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​US leaders continue to encourage Iraqi Security Forces and Kurdish Peshmerga forces to avoid further conflicts and turn their attention back to the fight against ISIS after Iraqi forces claimed Kurdish-held territory around Kirkuk, Iraq, on Monday. Here, USAF KC-135 Stratotanker pilots, assigned to the 340th Expeditionary Air Refueling Squadron, fly a mission over Iraq in support of Operation Inherent Resolve, Oct. 2, 2017. Air Force photo by Staff Sgt. Trevor T. McBride.

​Iraqi forces claimed Kurdish-held territory in and around the city of Kirkuk on Monday as US officials encouraged both Iraqi leaders and the Kurdish Peshmerga to avoid any conflict and return their attention to defeating ISIS.

Iraqi Security Forces over the weekend moved on Kurdish-held Kirkuk following last month’s Kurdish vote for independence from Iraq, The Associated Press reported. Iraqi forces focused on major oil fields around the city, an airport, and a military base as Kurdish forces fled the area. Iraqi forces in 2014 fled the area as ISIS moved in, and Kurdish Peshmerga forces later retook the area from the group.

Iraqi Prime Minister Haider al-Abadi said the movements were an act “to fulfill our constitutional duty and extend the federal authority and impose security and protect the national wealth in this city,” according to the AP.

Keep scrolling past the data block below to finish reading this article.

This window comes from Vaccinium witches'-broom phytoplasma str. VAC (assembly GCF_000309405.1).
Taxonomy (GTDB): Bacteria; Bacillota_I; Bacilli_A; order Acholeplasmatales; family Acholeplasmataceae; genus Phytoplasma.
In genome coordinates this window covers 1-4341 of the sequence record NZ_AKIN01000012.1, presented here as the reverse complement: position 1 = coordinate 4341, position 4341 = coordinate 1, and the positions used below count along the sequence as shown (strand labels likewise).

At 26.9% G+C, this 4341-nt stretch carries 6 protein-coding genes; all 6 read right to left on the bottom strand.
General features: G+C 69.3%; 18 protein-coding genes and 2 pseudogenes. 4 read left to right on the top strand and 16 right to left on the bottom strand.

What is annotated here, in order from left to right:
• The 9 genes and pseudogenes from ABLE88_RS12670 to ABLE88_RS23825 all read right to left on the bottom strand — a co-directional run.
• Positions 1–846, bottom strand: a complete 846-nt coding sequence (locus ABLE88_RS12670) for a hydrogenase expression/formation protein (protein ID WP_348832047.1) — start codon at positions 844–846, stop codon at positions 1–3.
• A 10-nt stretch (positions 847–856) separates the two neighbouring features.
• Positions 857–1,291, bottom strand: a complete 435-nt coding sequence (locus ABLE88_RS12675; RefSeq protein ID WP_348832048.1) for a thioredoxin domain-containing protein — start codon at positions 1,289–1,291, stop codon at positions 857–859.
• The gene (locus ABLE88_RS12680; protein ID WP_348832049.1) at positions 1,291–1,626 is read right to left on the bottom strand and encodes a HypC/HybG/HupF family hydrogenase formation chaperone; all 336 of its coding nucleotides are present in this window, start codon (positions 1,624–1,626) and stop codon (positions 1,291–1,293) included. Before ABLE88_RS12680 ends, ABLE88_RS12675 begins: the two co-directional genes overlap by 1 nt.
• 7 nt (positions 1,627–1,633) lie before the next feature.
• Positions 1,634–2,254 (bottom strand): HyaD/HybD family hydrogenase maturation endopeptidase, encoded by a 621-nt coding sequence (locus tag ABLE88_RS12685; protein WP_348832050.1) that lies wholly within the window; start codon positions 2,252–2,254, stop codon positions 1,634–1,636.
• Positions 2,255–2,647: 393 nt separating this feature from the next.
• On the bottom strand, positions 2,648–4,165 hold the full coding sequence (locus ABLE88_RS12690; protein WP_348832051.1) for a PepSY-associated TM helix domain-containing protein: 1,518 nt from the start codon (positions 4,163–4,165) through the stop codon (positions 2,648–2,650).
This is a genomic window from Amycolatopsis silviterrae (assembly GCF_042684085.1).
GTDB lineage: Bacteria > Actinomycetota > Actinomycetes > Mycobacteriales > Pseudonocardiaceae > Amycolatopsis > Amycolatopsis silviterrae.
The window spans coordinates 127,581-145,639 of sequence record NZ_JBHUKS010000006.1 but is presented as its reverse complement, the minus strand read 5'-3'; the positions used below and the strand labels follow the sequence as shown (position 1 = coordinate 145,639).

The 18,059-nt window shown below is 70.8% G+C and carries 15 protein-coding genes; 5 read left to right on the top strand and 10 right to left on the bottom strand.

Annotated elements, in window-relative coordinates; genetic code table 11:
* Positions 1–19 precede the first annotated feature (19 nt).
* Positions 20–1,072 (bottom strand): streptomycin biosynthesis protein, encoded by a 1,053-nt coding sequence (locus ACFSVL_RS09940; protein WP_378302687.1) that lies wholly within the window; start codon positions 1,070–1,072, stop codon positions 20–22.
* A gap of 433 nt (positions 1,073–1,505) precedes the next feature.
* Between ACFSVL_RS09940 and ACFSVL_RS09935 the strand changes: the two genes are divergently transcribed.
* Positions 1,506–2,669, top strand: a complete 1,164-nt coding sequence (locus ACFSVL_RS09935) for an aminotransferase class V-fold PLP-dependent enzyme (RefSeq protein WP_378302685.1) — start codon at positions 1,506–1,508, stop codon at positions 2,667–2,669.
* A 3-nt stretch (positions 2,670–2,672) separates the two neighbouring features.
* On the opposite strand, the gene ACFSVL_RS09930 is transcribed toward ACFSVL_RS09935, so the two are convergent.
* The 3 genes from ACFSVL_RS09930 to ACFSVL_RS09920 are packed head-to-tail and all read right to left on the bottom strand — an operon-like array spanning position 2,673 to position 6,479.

There was a brief exchange of fire early Monday, an event the Pentagon said was “isolated.” US officials have not seen the level of hostilities that had been reported in the media, Defense Department spokesman Army Col. Robert Manning said during a Monday briefing. Kurdish forces told the AP there had been “lots of casualties” as Iraqi forces moved on oil and gas sites.

The emerging conflict is distracting from the ongoing fight against ISIS, Manning said.

The Pentagon is urging both sides to “avoid escalatory action,” he added. The US military characterized the Iraqi actions as “coordinated movements,” and could not say Monday if there was Iraqi air support for the forces.

There is authority for about 5,200 US personnel inside Iraq, with some “in the vicinity” of Kirkuk. They are not in danger, and are not advising or supporting either the Kurdish forces or the Iraqi Security Forces in this situation, Manning said on Monday.